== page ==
“The Republic of India is the most reckless political experiment in human history.”

That is the first line of a TNR review of new books by C. A. Bayly and André Béteille.

Never before was a single nation constructed out of so many diverse and disparate parts. Partitioned at birth on the basis of religion, India now has almost as many Muslims as the Muslim homeland of Pakistan. It has more Christians than Australia, more Buddhists than Tibet, more Sikhs, Jains, and Parsis than any country in the world. The Hindus, nominally the religious “majority,” are divided into tens of thousands of endogamous castes and sects.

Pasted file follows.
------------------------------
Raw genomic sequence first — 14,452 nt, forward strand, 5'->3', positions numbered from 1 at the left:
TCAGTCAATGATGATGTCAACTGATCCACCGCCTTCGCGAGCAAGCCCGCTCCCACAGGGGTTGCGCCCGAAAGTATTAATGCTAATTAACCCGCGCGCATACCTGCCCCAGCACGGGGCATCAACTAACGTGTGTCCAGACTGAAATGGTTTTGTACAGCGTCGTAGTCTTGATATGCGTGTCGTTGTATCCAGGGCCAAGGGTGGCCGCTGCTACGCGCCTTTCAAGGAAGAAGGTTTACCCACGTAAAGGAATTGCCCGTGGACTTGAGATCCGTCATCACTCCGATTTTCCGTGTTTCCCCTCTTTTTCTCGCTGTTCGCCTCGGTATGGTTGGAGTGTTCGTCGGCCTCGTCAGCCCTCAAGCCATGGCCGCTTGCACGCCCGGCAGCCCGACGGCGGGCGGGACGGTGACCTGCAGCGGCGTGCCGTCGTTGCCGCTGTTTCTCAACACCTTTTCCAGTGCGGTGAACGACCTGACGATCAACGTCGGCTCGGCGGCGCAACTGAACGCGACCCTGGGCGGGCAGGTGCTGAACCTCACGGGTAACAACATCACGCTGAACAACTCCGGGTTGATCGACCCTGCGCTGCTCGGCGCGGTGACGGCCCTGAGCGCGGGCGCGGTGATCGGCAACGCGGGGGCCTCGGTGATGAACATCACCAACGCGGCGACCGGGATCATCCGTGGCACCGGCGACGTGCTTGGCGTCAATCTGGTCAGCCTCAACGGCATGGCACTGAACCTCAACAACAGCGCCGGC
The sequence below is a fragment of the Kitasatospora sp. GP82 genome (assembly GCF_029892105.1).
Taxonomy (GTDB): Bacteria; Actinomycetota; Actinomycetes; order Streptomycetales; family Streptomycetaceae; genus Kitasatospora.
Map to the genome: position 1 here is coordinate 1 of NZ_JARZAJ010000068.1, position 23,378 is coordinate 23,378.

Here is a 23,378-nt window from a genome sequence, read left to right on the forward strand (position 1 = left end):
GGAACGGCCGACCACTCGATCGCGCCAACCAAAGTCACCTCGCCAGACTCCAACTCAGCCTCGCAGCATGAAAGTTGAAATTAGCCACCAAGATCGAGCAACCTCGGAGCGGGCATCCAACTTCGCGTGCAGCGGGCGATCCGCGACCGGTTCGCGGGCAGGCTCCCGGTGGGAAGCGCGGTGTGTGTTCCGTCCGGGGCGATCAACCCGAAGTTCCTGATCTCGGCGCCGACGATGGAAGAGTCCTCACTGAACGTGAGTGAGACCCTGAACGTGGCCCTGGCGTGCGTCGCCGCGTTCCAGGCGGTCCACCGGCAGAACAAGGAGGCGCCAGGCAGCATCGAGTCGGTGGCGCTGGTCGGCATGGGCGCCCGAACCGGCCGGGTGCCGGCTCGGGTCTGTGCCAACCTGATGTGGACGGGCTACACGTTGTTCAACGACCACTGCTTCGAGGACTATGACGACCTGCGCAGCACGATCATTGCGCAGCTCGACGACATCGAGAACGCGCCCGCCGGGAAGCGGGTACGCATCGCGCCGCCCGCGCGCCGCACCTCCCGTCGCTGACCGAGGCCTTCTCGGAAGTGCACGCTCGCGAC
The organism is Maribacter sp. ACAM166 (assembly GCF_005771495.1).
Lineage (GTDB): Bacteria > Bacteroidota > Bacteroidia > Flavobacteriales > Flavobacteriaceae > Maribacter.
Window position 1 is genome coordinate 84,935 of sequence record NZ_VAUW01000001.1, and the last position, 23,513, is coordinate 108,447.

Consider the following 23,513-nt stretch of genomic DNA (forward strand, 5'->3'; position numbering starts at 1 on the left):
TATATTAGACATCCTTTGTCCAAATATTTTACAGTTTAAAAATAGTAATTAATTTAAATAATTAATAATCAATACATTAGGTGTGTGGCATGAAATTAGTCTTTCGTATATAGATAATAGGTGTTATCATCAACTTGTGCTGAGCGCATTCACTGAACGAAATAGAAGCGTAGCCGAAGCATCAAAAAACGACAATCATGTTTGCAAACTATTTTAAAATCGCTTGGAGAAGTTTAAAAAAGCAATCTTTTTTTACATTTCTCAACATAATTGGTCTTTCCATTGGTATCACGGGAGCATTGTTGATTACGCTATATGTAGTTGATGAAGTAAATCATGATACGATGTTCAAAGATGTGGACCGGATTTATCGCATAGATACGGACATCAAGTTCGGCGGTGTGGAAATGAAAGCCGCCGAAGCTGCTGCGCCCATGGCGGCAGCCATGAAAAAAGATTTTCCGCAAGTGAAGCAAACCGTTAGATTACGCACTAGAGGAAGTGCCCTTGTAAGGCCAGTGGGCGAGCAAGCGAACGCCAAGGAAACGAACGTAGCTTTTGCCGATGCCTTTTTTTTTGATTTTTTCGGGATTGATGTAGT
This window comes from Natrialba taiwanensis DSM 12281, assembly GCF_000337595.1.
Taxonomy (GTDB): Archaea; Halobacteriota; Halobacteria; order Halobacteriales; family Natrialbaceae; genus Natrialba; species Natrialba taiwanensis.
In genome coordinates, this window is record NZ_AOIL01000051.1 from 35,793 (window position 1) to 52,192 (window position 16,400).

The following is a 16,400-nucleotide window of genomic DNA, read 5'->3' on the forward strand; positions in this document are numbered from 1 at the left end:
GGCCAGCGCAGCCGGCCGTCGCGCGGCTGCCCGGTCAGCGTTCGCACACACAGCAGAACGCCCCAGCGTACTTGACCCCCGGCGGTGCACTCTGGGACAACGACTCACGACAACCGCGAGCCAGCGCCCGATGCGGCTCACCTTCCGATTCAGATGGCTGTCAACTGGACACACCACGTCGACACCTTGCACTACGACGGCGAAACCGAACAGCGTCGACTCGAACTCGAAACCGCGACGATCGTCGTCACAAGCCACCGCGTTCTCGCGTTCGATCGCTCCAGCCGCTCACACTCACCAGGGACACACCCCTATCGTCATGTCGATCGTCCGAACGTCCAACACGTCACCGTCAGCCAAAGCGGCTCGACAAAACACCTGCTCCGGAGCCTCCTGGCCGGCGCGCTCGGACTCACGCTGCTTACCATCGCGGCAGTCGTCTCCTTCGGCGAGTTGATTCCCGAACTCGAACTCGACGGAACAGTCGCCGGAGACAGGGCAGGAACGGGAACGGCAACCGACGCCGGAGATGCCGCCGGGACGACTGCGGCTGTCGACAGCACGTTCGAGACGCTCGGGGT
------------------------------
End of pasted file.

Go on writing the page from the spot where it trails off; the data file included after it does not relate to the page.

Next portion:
…This is an unnatural nation, as well as an unlikely democracy. Never before was a population so poor and so illiterate asked to vote freely to choose who would govern it. Unlike in the West, where the franchise was granted in stages, the Indian constitution immediately gave the vote to every adult regardless of caste, class, education, or gender.

The books and the review take too much of an uncritical Great Man view of history for my taste, in spite of the fact I take the view more seriously than many social scientists. The review is incoherent at times, but nonetheless an interesting read. I would like to hear what Acemoglu and Robinson would say about the books and India in general.